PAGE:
American Crime Fiction
Steve Brewer, email@example.com
Since the late 1800s, American authors and readers have been fascinated by crime and criminals. Fiction about crime – mysteries, thrillers, police procedurals, private eye stories – fills today's bestsellers lists, as well as providing a basis for many TV shows and movies. Much of American crime fiction has been a response to changes in American society: Prohibition, the atomic bomb, the rise of women in the workplace and the fight for civil rights all have been portrayed in crime fiction. Often, the imagery from crime fiction and films supersedes the facts to become the way we think about private eyes or crime scene investigators. In this course, we'll study the history of crime fiction/film from Poe to the present and how these hard-boiled stories reflect the attitudes of American society.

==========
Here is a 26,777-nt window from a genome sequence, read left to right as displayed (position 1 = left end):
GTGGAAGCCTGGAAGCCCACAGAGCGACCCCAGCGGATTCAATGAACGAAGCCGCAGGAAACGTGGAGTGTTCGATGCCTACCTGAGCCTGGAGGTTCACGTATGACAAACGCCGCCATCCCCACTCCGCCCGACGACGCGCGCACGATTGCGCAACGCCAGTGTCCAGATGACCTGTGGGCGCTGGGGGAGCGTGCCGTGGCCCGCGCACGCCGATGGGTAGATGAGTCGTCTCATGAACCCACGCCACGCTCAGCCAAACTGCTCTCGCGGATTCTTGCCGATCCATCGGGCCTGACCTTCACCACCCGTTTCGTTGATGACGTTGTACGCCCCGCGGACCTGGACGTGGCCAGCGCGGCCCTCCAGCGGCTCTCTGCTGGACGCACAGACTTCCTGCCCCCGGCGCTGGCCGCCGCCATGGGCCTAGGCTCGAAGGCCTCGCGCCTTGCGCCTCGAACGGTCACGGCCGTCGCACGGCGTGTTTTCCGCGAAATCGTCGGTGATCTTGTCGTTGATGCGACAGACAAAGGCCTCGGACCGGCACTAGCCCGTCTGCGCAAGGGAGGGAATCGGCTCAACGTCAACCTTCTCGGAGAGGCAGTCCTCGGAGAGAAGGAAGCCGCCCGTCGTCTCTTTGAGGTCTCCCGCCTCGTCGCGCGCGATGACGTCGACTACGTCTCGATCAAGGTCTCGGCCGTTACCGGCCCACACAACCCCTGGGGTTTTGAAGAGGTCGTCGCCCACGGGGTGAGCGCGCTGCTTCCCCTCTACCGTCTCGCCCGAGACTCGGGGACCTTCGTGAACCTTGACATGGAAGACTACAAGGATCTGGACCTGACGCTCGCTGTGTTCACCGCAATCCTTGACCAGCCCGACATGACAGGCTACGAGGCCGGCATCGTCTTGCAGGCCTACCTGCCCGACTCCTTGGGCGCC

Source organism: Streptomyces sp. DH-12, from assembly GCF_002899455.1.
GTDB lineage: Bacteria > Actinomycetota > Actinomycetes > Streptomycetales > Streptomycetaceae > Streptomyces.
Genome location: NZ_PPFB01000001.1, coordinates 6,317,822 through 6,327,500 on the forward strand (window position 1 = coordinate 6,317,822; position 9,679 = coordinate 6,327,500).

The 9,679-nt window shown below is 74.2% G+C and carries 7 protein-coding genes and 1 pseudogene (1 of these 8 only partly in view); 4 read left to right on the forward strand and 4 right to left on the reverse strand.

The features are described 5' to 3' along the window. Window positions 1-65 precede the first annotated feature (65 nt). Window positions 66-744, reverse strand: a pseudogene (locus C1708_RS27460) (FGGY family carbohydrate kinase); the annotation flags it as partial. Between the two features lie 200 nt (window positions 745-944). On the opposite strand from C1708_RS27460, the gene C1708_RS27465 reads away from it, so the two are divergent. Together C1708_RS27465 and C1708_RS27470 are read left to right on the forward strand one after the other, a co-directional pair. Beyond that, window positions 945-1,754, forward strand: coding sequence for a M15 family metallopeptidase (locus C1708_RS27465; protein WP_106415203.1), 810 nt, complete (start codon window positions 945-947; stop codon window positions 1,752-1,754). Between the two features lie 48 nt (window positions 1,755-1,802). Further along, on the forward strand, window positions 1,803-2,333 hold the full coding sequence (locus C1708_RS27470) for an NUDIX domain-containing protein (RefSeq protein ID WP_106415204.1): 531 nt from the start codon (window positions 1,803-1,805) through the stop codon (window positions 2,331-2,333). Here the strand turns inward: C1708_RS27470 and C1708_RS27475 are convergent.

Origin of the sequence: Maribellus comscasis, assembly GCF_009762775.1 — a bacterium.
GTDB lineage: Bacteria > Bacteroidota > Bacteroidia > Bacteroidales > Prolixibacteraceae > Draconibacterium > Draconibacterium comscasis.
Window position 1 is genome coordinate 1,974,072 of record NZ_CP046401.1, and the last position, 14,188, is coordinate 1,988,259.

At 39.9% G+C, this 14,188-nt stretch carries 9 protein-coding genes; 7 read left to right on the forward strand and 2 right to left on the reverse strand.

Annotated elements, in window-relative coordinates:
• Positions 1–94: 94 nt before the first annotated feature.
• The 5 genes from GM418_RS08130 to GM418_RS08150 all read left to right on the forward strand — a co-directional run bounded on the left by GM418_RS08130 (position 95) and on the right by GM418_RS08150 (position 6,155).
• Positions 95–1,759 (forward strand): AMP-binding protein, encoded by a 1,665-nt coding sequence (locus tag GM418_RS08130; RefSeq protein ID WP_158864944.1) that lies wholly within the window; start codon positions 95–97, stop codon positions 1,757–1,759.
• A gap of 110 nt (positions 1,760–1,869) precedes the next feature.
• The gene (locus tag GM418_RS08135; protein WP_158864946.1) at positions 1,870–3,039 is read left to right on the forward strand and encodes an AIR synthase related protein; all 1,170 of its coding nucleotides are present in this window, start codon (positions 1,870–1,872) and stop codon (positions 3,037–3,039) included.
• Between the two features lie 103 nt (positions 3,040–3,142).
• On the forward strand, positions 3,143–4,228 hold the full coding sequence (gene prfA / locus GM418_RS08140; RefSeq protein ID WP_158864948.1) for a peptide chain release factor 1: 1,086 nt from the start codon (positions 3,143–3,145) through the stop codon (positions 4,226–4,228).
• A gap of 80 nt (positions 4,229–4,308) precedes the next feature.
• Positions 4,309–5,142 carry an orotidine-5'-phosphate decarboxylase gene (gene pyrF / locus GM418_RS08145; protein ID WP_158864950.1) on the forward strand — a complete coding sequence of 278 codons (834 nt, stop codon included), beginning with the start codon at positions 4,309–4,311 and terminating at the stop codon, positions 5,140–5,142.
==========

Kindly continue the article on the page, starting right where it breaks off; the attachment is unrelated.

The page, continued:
Readings and Texts
"The Longman Anthology of Detective Fiction," edited by Deane Mansfield-Kelley and Lois A. Marchino (2005, Pearson-Longman), and "Hard-Boiled: An Anthology of American Crime Stories," edited by Bill Pronzini and Jack Adrian (1995, Oxford University Press).
Films and Other Course Materials
"The Maltese Falcon," 1941, dir. by John Huston
Students will be expected to do all the reading each week. Attendance is mandatory, as is participation in classroom discussions. Students will do two short papers (maximum of 5 pages) and one long paper (maximum of 10 pages).
About the Instructor
Steve Brewer is the author of 27 books, the latest being the Duke City trilogy written as Max Austin. His first mystery novel, LONELY STREET, was made into a 2009 Hollywood movie. A former journalist, Brewer has been a full-time author since 1997. He's a long-time instructor in Honors and regularly teaches at writers conferences and mystery conventions.